June 25, 2007


If the truth be known, I’ve been a card-carrying member of the Red Sox Nation since I first started playing Little League baseball in Plainville, Massachusetts in the mid-1950s.  My Dad took me to Fenway for the first time in 1958, where (if memory serves me correctly) I saw Bill Monbouquette pitch his first game in the Majors and Frank Malzone hit a grand slam into the net above the Green Monster as the Sox beat Al Kaline and the Tigers.   And, when it comes to looking at how LawBall is played in the New England division of “Lawville,” there indeed is another “Green Monster” in Boston - 10 out of the division’s 11 firms are Boston-based; and, the top financial operating performances in the division in 2006 were turned in by Boston- based firms. 

The Boston-based firms are:  Bingham McCutchen; Ropes & Gray; Goodwin Procter; Edwards Angell Palmer & Dodge; Fish & Richardson; Mintz, Levin, Cohn, Ferris, Glovsky and Popeo; Foley Hoag; Choate, Hall & Stewart; Brown Rudnick Berlack Israels; and Goulston & Storrs.  The only non-Boston-based firm in the New England division is Day, Berry & Howard, which is based in Hartford, Connecticut.  Below is a table that contains the 2006 financial operating performance metrics for each of the firms in the New England division, as well as a table that shows the firms’ relative ranking (1 – 11) within each performance metric.  By clicking on the tables you can open a larger version.  I’ve also attached the tables as a *.pdf document in the right-hand margin under the category “Posting Attachments” as “Legal Industry New England Division Metrics 2006.”

Several observations:

  • Goodwin Procter and Ropes & Gray were the clear financial operating performance leaders in the New England division in 2006.  Goodwin Procter ranked 1st in return on equity (ROE or profit per partner), it’s only 1st place ranking in any individual performance metric.  But, it also ranked 2nd in margin (it played good “defense”), which when combined with its 4th place ranking in asset turnover (revenue per lawyer – it played “offense” nearly as well) resulted in a 2nd place ranking in return on assets (ROA or profit per lawyer); and, its lowest ranking was 6th in costs per lawyer.  Ropes & Gray ranked 3rd in ROE, but had 1st place rankings in profit, asset turnover, and ROA.  However, it ranked 8th in costs per lawyer and 9th in leverage (while Goodwin Procter played better “special teams” with its leverage ranking 4th).  When summing up the firms’ rankings in all of the metric categories, Goodwin Procter used its consistent relative ranking in all categories to rank 1st with a score of 24, while Ropes & Gray ranked 2nd with a score of 29 (those totals are not included in the above table for space reasons but are included for all of the firms in the *.pdf attachment).  Bingham McCutchen ranked 3rd with a score of 40.  When looking at the firms’ rankings only in the key metric categories of margin, asset turnover, ROA, leverage, and ROE, Goodwin Procter again ranked 1st with a score of 13, while Ropes & Gray was 2nd with a score of 18.   Choate, Hall & Stewart parlayed its advantages in margin and ROA to ease past Bingham McCutchen into a 3rd place ranking with a score of 21 to Bingham’s 25 (again those scores are included only in the *.pdf attachment).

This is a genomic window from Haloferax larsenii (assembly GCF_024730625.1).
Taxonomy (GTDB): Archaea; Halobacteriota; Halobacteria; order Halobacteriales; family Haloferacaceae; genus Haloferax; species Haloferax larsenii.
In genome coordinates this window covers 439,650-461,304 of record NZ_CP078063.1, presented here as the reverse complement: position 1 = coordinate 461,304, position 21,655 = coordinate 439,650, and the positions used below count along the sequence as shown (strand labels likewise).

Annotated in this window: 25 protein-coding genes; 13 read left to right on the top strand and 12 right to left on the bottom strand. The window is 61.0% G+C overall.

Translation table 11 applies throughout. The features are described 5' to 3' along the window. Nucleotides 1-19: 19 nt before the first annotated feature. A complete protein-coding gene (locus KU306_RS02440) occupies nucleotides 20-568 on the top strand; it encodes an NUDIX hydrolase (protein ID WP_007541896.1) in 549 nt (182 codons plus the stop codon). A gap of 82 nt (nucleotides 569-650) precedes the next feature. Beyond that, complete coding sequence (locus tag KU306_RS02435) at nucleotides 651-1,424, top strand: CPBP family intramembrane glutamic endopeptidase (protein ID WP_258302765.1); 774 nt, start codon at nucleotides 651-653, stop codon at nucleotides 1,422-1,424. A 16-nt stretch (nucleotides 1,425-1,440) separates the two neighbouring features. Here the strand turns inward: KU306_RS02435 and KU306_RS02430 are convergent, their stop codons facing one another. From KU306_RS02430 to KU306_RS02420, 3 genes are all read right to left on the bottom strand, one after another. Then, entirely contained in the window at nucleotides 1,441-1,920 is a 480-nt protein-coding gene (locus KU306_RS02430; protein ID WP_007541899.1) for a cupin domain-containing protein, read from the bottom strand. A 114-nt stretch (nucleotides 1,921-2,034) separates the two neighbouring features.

• Those 4 firms (Goodwin Procter; Ropes & Gray; Bingham McCutchen; and, Choate, Hall & Stewart) each had a ROE that exceeded both $1 million and the ROE of the aggregate AmLaw 200.
  • Three (3) of those 4 firms, plus Goulston & Storrs, achieved an ROA that exceeded the ROA achieved by the aggregate AmLaw 200.  Bingham McCutchen's 11th place ranking (last) in margin hurt it, and the firm finished 8th in ROA.
  • Five (5) of the New England division’s 11 firms achieved a financial leverage higher than the aggregate AmLaw 200 leverage; and, leader Bingham McCutchen’s 5.9783 leverage, when multiplied times its ROA of $204,242 (8th place ranking), catapulted it to a ROE of $1,221,014 – good for a 2nd place ranking in ROE.

The *.pdf attachment also has easy to view individual tables that reflect the firms’ individual rankings in margin, asset turnover, ROA, financial leverage, and ROE versus both the New England division in the aggregate and the AmLaw 200 in the aggregate.


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I'm waiting for you do a post on "The Next Big Train Wreck," about the law firm most likely to fail. I suppose you'd have to worry about litigation, although truth is an absolute defense to libel.

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